Wednesday, March 16, 2011

Beauty and Truth

    And St. Augustine issues this challenge: Question the beauty of the earth, question the beauty of the sea, question the beauty of the air distending and diffusing itself, question the beauty of the sky . . . question all these realities. All respond: "See, we are beautiful." Their beauty is a profession [confessio]. These beauties are subject to change. Who made them if not the Beautiful One [Pulcher] who is not subject to change?
Thus the CCC quotes Augustine (32), and this idea is taken up by many writers I am sure. 'Tis not, I think, a panacea for the doubts of skeptics, but it does raise an important point: it draws the conversation about teleology (not having taken philosophy in an organized manner, I'm not 100% sure of terminology; I mean here arguments about causality) into the dimension of beauty. I think the beauty of truth is a fairly key component of "Good"; logical relations of facts (which may be actual or hypothetical) are transformed into Truth, and we call this Good (rather than rational, or 'not illogical').

One point of significance for debate (which is not the most important thing of course), is that the skeptic must not only ground morality (or dismiss it as a myth) but he must also ground our experience of beauty...I think this one is harder to dismiss -- one can say the moral claim [love thy neighbor = good] is false or nonsensical, but one cannot say the "beauty claim" [love thy neighbor = beautiful, in opposition to using/hating thy neighbor] is false, because it is perhaps more obviously subjective. But of course, subjective interior attraction to ethics and nature could be tied to pro-life or pro-societal traits of evolutionary fitness.

If nothing else, though, the believer at least can draw renewed inspiration to turn to the Father with delight, for "all Thy works praise Thee, O Lord" (Ps 145:10)


  1. On the beauty of ethics, read Ross McCullough in April 2011 First Things: 'The Beauty of the Ethical'

  2. Nice quote and comment. Makes me think of both Keats’ “’Beauty is truth, truth beauty,—that is all / Ye know on earth, and all ye need to know” – and the famed song by the band Live, “I don't need no proof when it comes to God and truth / I can see the sunset and I perceive / I don't need no one to tell me about heaven / I look at my daughter, and I believe.”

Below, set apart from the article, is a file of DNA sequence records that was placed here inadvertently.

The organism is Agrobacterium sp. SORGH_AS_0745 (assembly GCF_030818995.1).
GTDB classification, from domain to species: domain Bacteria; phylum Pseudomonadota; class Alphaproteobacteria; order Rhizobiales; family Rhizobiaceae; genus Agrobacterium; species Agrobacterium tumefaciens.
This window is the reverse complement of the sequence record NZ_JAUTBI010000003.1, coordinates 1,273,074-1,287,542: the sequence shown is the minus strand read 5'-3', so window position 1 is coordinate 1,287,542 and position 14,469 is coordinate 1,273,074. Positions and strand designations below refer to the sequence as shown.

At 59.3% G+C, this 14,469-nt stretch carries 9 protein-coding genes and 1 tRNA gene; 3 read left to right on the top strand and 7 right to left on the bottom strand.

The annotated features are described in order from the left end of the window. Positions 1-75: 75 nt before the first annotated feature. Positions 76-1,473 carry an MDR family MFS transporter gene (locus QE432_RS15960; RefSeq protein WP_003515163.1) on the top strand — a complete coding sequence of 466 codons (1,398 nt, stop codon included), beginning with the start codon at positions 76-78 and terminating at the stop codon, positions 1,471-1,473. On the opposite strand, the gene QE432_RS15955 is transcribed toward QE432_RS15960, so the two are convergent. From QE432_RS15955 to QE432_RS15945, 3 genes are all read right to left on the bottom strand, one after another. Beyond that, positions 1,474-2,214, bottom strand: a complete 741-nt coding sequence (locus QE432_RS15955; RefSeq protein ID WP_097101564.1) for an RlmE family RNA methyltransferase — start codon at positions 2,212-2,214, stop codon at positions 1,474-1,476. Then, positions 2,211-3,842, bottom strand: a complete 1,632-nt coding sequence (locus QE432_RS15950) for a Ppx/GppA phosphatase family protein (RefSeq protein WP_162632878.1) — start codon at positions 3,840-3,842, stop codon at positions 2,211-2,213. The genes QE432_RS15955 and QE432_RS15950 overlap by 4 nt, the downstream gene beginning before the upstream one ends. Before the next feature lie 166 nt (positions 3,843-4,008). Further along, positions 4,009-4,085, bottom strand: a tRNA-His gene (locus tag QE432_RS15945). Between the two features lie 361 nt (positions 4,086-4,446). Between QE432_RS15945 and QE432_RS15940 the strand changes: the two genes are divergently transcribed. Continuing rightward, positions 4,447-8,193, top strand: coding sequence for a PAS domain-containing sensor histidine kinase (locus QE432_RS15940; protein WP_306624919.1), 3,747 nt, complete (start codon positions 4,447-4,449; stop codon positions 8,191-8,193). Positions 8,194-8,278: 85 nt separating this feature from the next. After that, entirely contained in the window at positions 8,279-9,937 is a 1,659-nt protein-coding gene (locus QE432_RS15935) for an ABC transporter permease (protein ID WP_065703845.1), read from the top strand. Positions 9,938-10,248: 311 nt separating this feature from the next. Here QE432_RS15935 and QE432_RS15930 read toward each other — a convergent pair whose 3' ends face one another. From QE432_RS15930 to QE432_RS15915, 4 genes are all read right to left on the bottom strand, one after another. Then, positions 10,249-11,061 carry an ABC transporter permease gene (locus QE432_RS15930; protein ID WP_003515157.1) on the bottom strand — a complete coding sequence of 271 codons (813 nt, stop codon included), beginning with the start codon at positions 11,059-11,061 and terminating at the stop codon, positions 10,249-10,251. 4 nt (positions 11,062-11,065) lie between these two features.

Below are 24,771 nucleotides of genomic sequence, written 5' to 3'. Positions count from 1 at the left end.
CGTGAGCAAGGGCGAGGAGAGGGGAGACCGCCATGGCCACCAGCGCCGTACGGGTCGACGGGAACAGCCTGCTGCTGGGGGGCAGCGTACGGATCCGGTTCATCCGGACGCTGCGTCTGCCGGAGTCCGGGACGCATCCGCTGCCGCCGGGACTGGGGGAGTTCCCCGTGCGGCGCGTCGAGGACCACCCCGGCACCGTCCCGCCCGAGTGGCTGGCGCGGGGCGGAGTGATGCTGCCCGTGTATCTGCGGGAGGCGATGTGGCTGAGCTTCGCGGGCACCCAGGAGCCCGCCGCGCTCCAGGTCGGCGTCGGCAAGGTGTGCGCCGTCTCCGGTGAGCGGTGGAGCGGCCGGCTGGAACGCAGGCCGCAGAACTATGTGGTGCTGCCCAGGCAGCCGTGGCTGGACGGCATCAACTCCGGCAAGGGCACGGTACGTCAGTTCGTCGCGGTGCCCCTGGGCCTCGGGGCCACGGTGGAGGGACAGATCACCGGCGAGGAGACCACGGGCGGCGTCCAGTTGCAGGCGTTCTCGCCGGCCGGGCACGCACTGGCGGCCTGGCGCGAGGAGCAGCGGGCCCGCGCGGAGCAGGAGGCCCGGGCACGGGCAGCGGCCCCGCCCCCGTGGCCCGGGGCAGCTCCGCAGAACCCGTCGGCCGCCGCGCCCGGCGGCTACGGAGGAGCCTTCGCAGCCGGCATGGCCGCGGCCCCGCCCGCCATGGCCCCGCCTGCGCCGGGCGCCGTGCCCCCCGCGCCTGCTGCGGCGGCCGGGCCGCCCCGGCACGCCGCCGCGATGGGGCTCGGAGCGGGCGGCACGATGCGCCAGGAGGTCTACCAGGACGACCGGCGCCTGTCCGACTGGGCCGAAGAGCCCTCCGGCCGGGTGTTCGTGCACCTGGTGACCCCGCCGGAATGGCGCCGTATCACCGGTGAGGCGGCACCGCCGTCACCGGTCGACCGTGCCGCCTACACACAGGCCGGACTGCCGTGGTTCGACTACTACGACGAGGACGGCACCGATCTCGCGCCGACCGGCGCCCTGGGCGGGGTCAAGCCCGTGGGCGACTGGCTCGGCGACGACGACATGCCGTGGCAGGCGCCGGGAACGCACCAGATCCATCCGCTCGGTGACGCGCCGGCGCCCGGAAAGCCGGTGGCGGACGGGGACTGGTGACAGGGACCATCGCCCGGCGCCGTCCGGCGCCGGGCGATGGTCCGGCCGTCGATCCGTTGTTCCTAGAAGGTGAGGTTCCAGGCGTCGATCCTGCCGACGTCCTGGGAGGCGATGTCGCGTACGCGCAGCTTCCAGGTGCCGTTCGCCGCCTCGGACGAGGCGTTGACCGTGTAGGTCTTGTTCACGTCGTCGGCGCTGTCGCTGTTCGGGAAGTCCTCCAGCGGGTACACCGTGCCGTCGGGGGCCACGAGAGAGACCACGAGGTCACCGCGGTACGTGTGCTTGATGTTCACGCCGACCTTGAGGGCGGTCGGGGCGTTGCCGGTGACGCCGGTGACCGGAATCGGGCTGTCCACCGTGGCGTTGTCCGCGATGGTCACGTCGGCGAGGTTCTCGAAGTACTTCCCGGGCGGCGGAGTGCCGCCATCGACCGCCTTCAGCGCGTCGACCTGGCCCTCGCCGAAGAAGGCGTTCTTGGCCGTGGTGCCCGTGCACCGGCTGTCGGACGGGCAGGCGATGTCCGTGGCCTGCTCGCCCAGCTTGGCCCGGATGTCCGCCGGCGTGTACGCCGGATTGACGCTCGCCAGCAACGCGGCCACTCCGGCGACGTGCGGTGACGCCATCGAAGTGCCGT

I have yet to read McCullough’s article, although it caught my eye right away. I will get to it this week, though. Thanks for reminding me.

    As far as beauty as a proof for truth, God, or otherwise, I find this tricky – at least in an apologetic sort of way. The subjectivity you mentioned is paramount to this problem. However, I see it more as proof, confirmation, and encouragement for a believer. I’m not sure I can say to an atheist, “See the beauty of the mountains and believe;” but I can say to my soul, “See the beauty of the mountains and let any doubts be dispelled. Forget your temporary, self-centered anxiety and simply live and love.”

  3. Just read McCullough’s article: simply delightful. It was both insightful and fun. It is perceptive of him to diagnose the moral problem of the age not so much as a rejection of morality – even though, as we’ve argued, the secular humanist has nothing on which to ground his morality; but nevertheless, he believes in it – but as the lack of morality in personal lives. It’s good that morality is a concern of politics; this is potentially promising. But if this reality runs parallel to a world in which individual people do not recognize the moral choices they face everyday – choices that take virtue, patience, and character to instruct correctly – eventually the morality in the political sphere is bound to either disappear or find itself entirely skewed.

    I also loved his attention to the beauty of the ethical. Too often, ethics takes on a commanding tone: you CAN’T do this, or you MUST do that. Both of these cases make morality seem the arbitrary drill sergeant. Instead, the rights and wrongs of ethics are simply reflective of the order and beauty of reality and its Creator.

  4. Right. I had basically the same response to his article. His 'diagnosis' of our current climate was very fresh to my mind, and maybe can help better inform our approaches to dialogue.

    By the way, I've been reading The Well and the Shadows by Chesterton. It's a collection of articles I think from his newspaper days. They're so great: you can read one in a single sitting, and its intellectually stimulating and (mostly) relevant to society today.